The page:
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Thread: What's your tie desk look like?

  1. #1
    Member icb12's Avatar
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    Default What's your tie desk look like?

    Im curious as to how everyone organizes their crap.

    Do you keep your tie supplies in a desk? Drawers? Tackle boxes? In the original baggies strewn around your area? Old toolbox?

    Personally I use Big 4" ring binders with the clear plastic zip pockets that go in there to keep my stuff organized and neat.

    How do you do it?

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    Member BlueMoose's Avatar
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    Simple load several Bins with to much crap.
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    Quote Originally Posted by icb12 View Post
    Im curious as to how everyone organizes their crap.

    Do you keep your tie supplies in a desk? Drawers? Tackle boxes? In the original baggies strewn around your area? Old toolbox?

    Personally I use Big 4" ring binders with the clear plastic zip pockets that go in there to keep my stuff organized and neat.

    How do you do it?

    In between cleanup sessions mine looks a lot like New Orleans after Hurricane Katrina!

    I've been tying seriously for over 50 years, and for ten of those early years I made a good living with a fly vise. We're talking lots of materials, and a pretty fast changeover in those days. I still have lots left, plus the accumulation since, plus the bad habit of buying materials by the handful or dozen if there's a price break. I've got more fly tying materials than most stores, and that's not an exaggeration.

    You probably won't accumulate as much material or as fast, but one thing is for sure- If you keep fly tying your kit will grow. And grow and grow. You kinda have to plan ahead for that, or you'll end up reorganizing every time you pick up new stuff.

    The only thing that's saved me (and my marriage) are those medium sized clear plastic totes, roughly 12"x6"x24". As I've added new and different materials over the years, I just get more of those. If I accumulate a bunch of one "category" I start switching to deeper and deeper versions with the same footprint. That lets me stack them, but I label the ends. When I started out I figured seeing into the clear plastic would be enough, but labels are better.

    Another good thing about the tote approach, you can subdivide when one gets full. All my necks and saddles went into one tote at first. But pretty quick there was one for necks and one for saddles. Then there was one for natural necks and another for dyed necks, and one for natural saddles and another for dyed saddles. Now they're divided even further, but I'll leave it to you to decide how I did that.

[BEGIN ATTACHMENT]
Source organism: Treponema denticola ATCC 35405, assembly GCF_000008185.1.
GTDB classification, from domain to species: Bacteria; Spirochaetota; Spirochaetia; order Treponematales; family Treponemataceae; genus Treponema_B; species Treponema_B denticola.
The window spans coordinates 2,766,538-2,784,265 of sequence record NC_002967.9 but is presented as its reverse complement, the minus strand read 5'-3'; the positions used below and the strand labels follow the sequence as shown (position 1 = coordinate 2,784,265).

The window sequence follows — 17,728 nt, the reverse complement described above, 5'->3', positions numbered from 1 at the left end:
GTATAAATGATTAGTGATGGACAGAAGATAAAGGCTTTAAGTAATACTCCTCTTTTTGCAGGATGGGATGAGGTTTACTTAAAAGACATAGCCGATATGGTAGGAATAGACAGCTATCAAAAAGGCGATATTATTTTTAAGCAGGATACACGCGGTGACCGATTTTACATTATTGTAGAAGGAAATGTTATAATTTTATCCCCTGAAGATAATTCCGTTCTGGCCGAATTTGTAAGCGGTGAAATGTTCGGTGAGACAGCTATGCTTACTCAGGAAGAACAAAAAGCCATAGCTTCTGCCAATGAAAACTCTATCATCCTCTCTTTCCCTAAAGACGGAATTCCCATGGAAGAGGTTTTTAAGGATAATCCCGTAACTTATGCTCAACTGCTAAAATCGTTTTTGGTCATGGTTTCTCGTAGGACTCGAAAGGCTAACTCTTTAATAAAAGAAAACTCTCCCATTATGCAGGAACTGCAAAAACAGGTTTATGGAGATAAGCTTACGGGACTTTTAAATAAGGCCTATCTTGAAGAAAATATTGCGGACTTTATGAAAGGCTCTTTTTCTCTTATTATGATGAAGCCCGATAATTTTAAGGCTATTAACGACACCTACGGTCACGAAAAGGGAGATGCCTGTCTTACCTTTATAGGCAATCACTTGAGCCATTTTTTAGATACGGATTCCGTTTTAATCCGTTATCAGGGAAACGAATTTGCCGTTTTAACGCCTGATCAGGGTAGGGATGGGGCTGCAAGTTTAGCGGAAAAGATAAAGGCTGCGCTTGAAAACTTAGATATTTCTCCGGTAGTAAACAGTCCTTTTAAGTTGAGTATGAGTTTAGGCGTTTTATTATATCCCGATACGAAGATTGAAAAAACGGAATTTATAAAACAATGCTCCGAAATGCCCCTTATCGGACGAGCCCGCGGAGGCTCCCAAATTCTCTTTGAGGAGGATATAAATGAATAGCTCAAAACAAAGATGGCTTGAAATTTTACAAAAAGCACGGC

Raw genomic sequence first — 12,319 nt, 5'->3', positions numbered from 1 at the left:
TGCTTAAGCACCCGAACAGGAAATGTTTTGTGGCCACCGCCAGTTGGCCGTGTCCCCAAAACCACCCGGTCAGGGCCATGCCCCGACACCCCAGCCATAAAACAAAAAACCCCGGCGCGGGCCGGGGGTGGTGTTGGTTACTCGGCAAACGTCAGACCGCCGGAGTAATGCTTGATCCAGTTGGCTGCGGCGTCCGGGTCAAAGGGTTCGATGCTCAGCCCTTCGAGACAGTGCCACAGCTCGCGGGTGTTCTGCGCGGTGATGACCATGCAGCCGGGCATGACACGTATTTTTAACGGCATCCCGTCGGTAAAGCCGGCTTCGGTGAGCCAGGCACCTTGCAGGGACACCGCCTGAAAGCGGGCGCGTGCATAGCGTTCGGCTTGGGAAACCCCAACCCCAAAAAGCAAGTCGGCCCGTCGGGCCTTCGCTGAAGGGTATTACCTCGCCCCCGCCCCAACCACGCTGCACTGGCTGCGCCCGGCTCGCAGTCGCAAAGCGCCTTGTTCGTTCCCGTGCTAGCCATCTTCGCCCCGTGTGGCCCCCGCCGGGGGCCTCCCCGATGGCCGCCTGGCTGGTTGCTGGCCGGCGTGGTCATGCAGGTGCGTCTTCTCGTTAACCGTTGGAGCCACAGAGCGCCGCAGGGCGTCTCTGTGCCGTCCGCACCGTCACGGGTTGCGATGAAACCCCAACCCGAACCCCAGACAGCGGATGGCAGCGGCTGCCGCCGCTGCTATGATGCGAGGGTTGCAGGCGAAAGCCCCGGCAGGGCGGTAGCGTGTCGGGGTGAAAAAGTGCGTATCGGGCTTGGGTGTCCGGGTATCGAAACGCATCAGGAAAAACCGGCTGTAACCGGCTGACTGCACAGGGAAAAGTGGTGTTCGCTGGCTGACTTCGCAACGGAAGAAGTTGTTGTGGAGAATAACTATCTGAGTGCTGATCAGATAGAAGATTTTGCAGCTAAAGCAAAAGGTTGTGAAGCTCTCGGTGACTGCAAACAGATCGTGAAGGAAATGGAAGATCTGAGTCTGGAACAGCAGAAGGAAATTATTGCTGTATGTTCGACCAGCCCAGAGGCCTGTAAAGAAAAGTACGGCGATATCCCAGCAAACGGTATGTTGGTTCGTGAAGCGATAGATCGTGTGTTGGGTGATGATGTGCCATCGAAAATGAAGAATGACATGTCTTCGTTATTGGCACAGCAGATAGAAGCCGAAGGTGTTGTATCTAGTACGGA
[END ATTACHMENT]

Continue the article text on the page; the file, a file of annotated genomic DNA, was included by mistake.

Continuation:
I just went down and counted, and I have over 20 of those totes now. Plus two chest of drawers for bulky stuff like whole skeins of wool and chenille, whole hides and such.

    Sounds like a lot and it is, but that's not the point. Long as I keep it clean, it's easy to find stuff. And I can continue to expand as more stuff comes through the door, without having to reorganize the whole setup.

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    Member dmahay's Avatar
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    The wife traded some lodging for this setup with the manufacturer..The kids are drawn to it as am I. After years, the wife got tired of loosing her kitchen table more than not.

    Pros = Good to have a limited space that is organized. And the cedar makes for a nice aroma with every drawer.
    Con = Bad to have a limited space and seems like I am always running out of something.

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    Member JOAT's Avatar
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    El'cheapo plastic divider boxes from wally's and plastic totes (a little smaller than the ones BB mentioned). In the fishing section of WM, they have these really inexpensive clear plastic boxes with removable dividers in several sizes. I think they are a generic knock-off of some of the Plano tackle boxes. The quality is good and the largest 2 sizes are perfect. I travel with my tying kit and everything fits in a duffle bag. I've got one divided box that is all thread and tools. Another divided box is all yarns and small items such as beads, legs, eyes, etc. I keep stuff like beads in the original zip-bags and roll them up to place in the box.